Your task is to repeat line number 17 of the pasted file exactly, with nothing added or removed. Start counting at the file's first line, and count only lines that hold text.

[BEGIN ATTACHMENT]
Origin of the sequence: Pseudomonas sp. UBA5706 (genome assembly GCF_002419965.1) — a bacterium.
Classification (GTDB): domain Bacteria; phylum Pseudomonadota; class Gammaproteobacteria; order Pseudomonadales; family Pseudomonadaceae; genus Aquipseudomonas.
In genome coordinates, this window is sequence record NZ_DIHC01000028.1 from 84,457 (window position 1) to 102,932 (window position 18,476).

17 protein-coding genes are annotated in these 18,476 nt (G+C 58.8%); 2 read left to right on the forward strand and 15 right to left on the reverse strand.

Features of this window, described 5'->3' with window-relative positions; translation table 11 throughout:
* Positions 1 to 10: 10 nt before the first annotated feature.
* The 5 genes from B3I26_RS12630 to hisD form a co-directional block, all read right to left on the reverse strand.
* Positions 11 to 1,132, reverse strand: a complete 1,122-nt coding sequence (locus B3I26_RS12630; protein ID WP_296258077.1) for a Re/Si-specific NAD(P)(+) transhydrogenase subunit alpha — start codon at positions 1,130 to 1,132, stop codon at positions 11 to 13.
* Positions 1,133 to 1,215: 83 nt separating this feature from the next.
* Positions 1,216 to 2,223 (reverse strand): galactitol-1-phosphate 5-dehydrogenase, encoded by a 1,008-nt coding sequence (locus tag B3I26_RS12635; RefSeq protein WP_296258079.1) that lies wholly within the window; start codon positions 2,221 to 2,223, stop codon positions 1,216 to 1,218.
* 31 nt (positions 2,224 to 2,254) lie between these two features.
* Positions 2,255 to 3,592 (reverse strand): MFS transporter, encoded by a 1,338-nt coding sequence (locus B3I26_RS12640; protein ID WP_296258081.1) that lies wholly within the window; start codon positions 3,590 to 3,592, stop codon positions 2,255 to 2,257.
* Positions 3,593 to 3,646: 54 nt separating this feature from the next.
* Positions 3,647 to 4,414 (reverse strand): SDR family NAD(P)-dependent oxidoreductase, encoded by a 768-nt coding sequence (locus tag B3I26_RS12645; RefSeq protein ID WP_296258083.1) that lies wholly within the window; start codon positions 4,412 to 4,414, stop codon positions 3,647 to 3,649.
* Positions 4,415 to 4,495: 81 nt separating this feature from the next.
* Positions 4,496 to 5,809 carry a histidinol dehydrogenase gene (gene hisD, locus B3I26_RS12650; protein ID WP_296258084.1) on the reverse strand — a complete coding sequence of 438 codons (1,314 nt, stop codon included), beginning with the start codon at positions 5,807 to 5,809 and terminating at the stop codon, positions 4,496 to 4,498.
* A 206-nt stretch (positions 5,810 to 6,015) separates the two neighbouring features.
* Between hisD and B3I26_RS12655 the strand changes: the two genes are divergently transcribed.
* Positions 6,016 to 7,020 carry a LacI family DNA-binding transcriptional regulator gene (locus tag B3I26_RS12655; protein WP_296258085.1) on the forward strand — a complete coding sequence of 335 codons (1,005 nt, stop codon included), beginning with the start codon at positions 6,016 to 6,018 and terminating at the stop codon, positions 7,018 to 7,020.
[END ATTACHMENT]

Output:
* A 206-nt stretch (positions 5,810 to 6,015) separates the two neighbouring features.